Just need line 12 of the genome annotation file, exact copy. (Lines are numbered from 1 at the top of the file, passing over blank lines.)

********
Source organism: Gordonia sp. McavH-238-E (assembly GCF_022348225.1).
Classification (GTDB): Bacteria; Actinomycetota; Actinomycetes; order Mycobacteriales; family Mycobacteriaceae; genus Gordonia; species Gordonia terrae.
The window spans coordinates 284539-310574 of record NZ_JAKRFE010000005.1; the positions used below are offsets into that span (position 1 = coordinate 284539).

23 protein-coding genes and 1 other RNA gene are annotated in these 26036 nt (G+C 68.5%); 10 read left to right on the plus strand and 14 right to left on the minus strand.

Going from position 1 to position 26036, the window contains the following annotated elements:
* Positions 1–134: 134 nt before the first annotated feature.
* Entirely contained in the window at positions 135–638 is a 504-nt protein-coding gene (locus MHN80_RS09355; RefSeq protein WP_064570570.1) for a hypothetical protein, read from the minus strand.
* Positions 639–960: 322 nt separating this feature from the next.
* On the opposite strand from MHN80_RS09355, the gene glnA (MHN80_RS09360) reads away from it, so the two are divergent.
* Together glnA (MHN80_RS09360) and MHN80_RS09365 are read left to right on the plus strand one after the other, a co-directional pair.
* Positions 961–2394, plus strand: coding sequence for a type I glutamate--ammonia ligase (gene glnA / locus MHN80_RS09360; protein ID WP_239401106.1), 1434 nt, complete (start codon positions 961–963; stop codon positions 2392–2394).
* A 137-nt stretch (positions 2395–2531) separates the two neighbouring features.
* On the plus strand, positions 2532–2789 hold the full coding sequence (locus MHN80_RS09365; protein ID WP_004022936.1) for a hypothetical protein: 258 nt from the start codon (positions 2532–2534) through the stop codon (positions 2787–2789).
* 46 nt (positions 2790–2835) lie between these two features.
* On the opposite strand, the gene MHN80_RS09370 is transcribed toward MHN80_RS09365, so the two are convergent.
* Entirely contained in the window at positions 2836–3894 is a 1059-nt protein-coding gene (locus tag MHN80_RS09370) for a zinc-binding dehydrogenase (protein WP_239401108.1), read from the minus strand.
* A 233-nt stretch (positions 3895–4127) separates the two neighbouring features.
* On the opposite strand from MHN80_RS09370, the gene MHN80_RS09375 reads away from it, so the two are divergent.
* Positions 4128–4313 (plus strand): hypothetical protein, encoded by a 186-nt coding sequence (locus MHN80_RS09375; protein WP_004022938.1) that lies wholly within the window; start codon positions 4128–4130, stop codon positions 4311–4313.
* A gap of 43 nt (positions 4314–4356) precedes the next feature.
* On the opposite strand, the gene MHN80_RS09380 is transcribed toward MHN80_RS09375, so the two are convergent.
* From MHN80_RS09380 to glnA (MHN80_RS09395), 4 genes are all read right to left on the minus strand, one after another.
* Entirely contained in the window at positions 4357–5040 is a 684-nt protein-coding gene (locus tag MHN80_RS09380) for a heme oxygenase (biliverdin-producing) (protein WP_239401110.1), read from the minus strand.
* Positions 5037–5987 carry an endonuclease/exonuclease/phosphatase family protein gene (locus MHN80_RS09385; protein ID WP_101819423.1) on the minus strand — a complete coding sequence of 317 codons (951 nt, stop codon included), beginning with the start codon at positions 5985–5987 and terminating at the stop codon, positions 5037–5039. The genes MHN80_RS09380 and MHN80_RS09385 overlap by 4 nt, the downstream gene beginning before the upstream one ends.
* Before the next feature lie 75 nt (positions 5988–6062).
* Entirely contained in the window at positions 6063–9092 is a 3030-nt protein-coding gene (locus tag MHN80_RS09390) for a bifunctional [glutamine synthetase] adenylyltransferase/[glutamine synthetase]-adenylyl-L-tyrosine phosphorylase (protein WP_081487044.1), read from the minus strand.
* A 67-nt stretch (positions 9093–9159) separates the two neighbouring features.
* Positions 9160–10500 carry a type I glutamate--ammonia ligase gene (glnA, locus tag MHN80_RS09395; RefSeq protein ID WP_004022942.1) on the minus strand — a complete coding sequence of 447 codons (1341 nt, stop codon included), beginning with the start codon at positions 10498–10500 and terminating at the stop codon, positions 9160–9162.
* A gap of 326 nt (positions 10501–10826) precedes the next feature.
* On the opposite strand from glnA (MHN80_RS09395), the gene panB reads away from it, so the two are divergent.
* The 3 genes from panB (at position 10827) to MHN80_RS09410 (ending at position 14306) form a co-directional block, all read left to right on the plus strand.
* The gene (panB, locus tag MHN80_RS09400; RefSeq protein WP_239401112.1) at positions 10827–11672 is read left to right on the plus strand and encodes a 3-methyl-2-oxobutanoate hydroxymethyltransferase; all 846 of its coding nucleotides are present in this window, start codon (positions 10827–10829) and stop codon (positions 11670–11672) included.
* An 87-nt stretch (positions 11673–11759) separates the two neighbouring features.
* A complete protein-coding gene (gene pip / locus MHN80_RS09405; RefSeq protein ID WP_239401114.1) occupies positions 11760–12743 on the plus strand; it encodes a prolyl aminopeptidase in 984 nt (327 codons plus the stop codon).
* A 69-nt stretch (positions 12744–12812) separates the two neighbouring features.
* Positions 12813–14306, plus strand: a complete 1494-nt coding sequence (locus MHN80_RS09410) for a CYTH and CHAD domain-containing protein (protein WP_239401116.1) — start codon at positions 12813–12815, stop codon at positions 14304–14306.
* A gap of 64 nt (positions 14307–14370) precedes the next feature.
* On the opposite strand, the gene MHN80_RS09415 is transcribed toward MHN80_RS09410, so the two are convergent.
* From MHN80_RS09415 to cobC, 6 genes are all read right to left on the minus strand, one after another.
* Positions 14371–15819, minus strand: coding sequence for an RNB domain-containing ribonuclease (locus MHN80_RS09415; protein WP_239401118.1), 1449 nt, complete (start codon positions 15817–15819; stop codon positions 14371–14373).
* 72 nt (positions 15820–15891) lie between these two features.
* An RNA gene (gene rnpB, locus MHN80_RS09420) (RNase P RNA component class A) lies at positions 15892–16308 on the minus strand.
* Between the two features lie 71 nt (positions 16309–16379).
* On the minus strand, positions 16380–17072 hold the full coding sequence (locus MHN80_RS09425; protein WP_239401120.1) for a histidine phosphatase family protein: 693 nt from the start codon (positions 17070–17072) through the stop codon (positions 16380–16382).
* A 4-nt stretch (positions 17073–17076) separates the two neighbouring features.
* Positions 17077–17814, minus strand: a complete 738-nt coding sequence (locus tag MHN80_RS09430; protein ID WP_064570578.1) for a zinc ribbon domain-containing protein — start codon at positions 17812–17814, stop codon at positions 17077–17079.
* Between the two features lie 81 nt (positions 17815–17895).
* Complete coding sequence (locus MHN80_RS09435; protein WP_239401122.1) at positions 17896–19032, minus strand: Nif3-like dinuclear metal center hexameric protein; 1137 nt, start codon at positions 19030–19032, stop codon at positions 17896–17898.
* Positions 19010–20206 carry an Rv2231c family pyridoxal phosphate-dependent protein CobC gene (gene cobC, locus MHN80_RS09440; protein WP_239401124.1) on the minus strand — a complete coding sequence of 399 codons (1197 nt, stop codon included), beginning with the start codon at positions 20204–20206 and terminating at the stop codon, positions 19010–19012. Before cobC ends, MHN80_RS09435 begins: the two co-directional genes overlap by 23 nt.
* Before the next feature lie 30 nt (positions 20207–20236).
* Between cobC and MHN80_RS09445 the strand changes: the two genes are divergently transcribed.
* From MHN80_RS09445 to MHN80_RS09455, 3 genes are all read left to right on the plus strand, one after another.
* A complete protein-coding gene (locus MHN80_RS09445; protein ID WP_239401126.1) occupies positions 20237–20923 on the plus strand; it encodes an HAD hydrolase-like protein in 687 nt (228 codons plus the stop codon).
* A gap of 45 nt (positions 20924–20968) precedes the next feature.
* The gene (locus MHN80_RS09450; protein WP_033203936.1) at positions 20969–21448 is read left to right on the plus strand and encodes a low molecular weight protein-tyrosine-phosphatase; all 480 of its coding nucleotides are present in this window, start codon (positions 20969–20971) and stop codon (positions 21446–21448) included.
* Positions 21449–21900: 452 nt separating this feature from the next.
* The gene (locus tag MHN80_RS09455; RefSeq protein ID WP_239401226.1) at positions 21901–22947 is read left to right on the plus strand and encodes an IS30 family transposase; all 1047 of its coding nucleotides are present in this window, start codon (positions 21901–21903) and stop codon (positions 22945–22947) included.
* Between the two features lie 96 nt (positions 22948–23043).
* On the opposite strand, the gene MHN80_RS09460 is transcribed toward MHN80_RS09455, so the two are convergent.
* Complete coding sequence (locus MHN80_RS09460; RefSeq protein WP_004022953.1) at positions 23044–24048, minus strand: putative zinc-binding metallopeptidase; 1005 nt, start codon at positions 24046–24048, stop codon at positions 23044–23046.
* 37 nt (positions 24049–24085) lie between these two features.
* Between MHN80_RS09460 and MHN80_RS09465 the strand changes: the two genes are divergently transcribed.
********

* A 137-nt stretch (positions 2395–2531) separates the two neighbouring features.